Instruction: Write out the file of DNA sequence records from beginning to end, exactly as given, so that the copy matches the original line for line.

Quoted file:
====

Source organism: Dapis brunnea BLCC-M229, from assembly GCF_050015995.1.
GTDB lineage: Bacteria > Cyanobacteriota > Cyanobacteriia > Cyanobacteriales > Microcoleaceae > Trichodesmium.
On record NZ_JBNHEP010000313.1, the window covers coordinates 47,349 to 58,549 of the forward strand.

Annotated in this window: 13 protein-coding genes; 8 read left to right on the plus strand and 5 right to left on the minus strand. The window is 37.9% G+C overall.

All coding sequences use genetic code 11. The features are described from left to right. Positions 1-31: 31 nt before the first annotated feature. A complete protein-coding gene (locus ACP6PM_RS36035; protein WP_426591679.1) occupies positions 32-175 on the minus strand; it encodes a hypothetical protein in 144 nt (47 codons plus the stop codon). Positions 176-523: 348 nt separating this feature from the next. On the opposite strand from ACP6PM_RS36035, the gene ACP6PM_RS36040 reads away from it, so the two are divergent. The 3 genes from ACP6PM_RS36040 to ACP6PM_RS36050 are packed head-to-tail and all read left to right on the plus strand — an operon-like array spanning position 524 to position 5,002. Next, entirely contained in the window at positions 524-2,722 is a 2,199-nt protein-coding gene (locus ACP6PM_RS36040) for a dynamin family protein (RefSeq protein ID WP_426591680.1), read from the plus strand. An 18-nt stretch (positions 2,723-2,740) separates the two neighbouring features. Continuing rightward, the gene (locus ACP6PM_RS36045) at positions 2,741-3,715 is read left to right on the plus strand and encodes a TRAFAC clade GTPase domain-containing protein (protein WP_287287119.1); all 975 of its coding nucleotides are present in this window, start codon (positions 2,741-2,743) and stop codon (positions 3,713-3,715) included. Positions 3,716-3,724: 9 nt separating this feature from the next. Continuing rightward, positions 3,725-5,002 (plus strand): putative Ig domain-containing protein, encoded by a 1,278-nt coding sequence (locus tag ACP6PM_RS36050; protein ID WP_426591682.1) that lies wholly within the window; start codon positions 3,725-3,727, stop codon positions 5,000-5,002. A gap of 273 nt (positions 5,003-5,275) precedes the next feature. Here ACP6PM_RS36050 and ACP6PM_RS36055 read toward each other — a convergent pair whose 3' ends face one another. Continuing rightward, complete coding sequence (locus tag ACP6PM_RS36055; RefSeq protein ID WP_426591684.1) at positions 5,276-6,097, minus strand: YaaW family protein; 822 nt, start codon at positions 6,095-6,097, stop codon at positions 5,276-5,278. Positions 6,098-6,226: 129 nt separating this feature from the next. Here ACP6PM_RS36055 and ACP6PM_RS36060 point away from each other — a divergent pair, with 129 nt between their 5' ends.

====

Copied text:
Source organism: Dapis brunnea BLCC-M229, from assembly GCF_050015995.1.
GTDB lineage: Bacteria > Cyanobacteriota > Cyanobacteriia > Cyanobacteriales > Microcoleaceae > Trichodesmium.
On record NZ_JBNHEP010000313.1, the window covers coordinates 47,349 to 58,549 of the forward strand.

Annotated in this window: 13 protein-coding genes; 8 read left to right on the plus strand and 5 right to left on the minus strand. The window is 37.9% G+C overall.

All coding sequences use genetic code 11. The features are described from left to right. Positions 1-31: 31 nt before the first annotated feature. A complete protein-coding gene (locus ACP6PM_RS36035; protein WP_426591679.1) occupies positions 32-175 on the minus strand; it encodes a hypothetical protein in 144 nt (47 codons plus the stop codon). Positions 176-523: 348 nt separating this feature from the next. On the opposite strand from ACP6PM_RS36035, the gene ACP6PM_RS36040 reads away from it, so the two are divergent. The 3 genes from ACP6PM_RS36040 to ACP6PM_RS36050 are packed head-to-tail and all read left to right on the plus strand — an operon-like array spanning position 524 to position 5,002. Next, entirely contained in the window at positions 524-2,722 is a 2,199-nt protein-coding gene (locus ACP6PM_RS36040) for a dynamin family protein (RefSeq protein ID WP_426591680.1), read from the plus strand. An 18-nt stretch (positions 2,723-2,740) separates the two neighbouring features. Continuing rightward, the gene (locus ACP6PM_RS36045) at positions 2,741-3,715 is read left to right on the plus strand and encodes a TRAFAC clade GTPase domain-containing protein (protein WP_287287119.1); all 975 of its coding nucleotides are present in this window, start codon (positions 2,741-2,743) and stop codon (positions 3,713-3,715) included. Positions 3,716-3,724: 9 nt separating this feature from the next. Continuing rightward, positions 3,725-5,002 (plus strand): putative Ig domain-containing protein, encoded by a 1,278-nt coding sequence (locus tag ACP6PM_RS36050; protein ID WP_426591682.1) that lies wholly within the window; start codon positions 3,725-3,727, stop codon positions 5,000-5,002. A gap of 273 nt (positions 5,003-5,275) precedes the next feature. Here ACP6PM_RS36050 and ACP6PM_RS36055 read toward each other — a convergent pair whose 3' ends face one another. Continuing rightward, complete coding sequence (locus tag ACP6PM_RS36055; RefSeq protein ID WP_426591684.1) at positions 5,276-6,097, minus strand: YaaW family protein; 822 nt, start codon at positions 6,095-6,097, stop codon at positions 5,276-5,278. Positions 6,098-6,226: 129 nt separating this feature from the next. Here ACP6PM_RS36055 and ACP6PM_RS36060 point away from each other — a divergent pair, with 129 nt between their 5' ends.